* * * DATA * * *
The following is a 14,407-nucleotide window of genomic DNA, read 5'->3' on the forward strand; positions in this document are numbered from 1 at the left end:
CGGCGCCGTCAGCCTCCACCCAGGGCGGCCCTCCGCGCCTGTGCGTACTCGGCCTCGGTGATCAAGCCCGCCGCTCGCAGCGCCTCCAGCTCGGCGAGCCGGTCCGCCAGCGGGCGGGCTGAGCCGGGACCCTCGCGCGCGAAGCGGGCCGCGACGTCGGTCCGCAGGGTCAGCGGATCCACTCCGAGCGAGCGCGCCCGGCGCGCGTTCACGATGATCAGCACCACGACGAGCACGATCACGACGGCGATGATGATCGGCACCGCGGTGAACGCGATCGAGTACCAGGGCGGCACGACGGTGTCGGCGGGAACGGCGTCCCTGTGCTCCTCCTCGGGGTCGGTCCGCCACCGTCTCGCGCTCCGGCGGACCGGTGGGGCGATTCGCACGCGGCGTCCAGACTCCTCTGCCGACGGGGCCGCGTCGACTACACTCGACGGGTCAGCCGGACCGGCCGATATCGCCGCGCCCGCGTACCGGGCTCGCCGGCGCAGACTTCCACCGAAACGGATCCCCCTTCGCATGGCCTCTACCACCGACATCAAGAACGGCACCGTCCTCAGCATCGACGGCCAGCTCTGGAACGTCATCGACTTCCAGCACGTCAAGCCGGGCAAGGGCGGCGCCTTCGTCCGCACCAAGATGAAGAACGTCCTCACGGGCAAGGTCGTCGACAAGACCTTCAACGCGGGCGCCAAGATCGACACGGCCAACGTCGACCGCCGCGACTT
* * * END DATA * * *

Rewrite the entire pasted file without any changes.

The following is a 14,407-nucleotide window of genomic DNA, read 5'->3' on the forward strand; positions in this document are numbered from 1 at the left end:
CGGCGCCGTCAGCCTCCACCCAGGGCGGCCCTCCGCGCCTGTGCGTACTCGGCCTCGGTGATCAAGCCCGCCGCTCGCAGCGCCTCCAGCTCGGCGAGCCGGTCCGCCAGCGGGCGGGCTGAGCCGGGACCCTCGCGCGCGAAGCGGGCCGCGACGTCGGTCCGCAGGGTCAGCGGATCCACTCCGAGCGAGCGCGCCCGGCGCGCGTTCACGATGATCAGCACCACGACGAGCACGATCACGACGGCGATGATGATCGGCACCGCGGTGAACGCGATCGAGTACCAGGGCGGCACGACGGTGTCGGCGGGAACGGCGTCCCTGTGCTCCTCCTCGGGGTCGGTCCGCCACCGTCTCGCGCTCCGGCGGACCGGTGGGGCGATTCGCACGCGGCGTCCAGACTCCTCTGCCGACGGGGCCGCGTCGACTACACTCGACGGGTCAGCCGGACCGGCCGATATCGCCGCGCCCGCGTACCGGGCTCGCCGGCGCAGACTTCCACCGAAACGGATCCCCCTTCGCATGGCCTCTACCACCGACATCAAGAACGGCACCGTCCTCAGCATCGACGGCCAGCTCTGGAACGTCATCGACTTCCAGCACGTCAAGCCGGGCAAGGGCGGCGCCTTCGTCCGCACCAAGATGAAGAACGTCCTCACGGGCAAGGTCGTCGACAAGACCTTCAACGCGGGCGCCAAGATCGACACGGCCAACGTCGACCGCCGCGACTT